2 added 3 characters in body
source | link

A partial attempt to address this issue is made by invoking the idea of quantum discord. The basic idea of quantum discord is the environment needn't be in a specific state prior to interacting with the system. All that is necessary is that it factorizes and there is no correlation.

Let's start with the simple example of a qubit, and an environment which is initially in a maximally mixed state, not a pure one. Assume the pointer states are $|0\rangle$ and $|1\rangle$, and it's the same no matter what state the environment is in, and that the pointer states are exact. This is only a toy model after all. Suppose $$|0\rangle\otimes|e\rangle \to |0\rangle \otimes U |e\rangle$$ and $$|1\rangle\otimes|e\rangle \to |1\rangle \otimes V |e\rangle$$ where U and V are unitary matrices acting upon the environment.

Now you might think, if the environment is in a maximally mixed state before interacting, it will still be maximally mixed after interacting, so how can there be decoherence? It's possible, however.

In block matrix form, an initial qubit state $\alpha|0\rangle + \beta |1\rangle$ transforms as $${1\over N}\begin{pmatrix}|\alpha|^2 I & \alpha\beta^* I\\\alpha^*\beta I & |\beta|^2 I\end{pmatrix} \to {1\over N}\begin{pmatrix}|\alpha|^2 I & \alpha\beta^* UV^{-1}\\\alpha^*\beta VU^{-1} & |\beta|^2 I\end{pmatrix}$$ for the density matrix where N is the dimensionality of the state space of the environment. Taking the partial trace over the environment, we get $$\begin{pmatrix}|\alpha|^2 & \alpha\beta^* Tr[UV^{-1}]/N\\ \alpha^*\beta Tr[VU^{-1}]/N& |\beta|^2\end{pmatrix}$$. For generic unitary matrices, the two traces divided by N scales as $1/\sqrt{N}$ assuming some very mild statistical distribution properties.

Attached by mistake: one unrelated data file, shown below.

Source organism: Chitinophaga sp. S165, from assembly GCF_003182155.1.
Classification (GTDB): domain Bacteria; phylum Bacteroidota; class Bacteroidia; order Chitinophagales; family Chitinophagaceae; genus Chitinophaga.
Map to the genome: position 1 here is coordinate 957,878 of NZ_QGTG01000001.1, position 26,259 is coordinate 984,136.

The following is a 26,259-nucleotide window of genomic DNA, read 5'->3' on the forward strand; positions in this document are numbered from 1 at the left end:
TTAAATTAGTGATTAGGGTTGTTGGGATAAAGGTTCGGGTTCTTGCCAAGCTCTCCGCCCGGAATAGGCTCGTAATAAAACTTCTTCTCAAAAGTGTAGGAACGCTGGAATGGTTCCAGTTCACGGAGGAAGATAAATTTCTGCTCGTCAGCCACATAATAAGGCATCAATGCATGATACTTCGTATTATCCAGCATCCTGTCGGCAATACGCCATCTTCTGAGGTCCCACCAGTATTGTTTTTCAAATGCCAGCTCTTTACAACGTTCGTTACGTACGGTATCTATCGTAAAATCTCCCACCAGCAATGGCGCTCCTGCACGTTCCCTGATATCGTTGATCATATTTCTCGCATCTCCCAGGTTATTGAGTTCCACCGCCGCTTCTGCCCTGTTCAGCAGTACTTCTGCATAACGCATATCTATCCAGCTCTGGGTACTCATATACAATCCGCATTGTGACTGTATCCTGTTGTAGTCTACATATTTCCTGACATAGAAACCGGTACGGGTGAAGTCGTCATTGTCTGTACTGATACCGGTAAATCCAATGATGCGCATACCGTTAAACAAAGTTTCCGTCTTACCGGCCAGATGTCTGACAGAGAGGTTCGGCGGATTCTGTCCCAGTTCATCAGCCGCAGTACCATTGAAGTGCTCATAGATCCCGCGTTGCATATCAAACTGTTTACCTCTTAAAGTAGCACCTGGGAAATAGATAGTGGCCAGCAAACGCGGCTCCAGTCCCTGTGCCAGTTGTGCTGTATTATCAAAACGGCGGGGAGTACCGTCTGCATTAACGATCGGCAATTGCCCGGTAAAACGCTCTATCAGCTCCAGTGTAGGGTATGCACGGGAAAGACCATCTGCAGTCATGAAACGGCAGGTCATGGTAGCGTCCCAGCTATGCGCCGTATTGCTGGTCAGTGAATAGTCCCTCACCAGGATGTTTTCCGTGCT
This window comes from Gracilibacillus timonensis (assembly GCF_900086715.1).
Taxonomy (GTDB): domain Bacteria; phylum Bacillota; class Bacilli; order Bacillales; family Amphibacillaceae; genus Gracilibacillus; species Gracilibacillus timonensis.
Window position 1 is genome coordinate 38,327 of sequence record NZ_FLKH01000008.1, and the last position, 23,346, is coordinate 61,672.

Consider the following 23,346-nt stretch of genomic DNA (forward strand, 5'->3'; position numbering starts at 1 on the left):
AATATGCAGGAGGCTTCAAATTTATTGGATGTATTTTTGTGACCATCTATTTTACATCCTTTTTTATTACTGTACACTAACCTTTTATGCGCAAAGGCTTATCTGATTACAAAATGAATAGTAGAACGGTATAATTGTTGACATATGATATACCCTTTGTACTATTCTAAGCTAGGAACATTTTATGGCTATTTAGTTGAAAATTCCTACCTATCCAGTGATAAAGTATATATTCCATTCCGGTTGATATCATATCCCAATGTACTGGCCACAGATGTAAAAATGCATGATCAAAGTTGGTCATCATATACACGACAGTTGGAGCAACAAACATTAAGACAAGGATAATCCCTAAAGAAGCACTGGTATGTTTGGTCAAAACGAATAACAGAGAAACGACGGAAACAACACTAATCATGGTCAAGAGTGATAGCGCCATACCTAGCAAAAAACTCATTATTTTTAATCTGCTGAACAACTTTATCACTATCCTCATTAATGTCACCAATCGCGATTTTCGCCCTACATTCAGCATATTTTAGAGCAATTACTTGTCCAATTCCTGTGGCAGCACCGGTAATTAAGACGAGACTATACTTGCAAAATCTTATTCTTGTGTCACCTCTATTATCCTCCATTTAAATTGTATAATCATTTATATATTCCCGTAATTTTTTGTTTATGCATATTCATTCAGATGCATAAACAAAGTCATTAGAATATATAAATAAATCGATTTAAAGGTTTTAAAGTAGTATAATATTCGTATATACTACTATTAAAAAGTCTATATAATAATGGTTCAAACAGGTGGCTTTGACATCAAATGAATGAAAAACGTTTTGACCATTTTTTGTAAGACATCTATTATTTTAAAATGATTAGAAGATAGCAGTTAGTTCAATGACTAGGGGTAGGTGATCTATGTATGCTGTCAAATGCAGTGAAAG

How can a maximally mixed environment record any information about the qubit? It can't, but it can still decohere the qubit!

Physically, consider a molecule decohered by light shining on it and scattering off it. If most of the photons are coming from only one direction, e.g. sunlight only coming only from the direction of the sun at a certain spectral distribution, and the photons are scattered off in different directions at a different frequency spectrumspectral distribution, we can see how the scattered photonphotons carry off information about the location of the molecule, its energy level prior to the scattering, and the difference between its energy levels (assuming itsit's an inelastic scattering).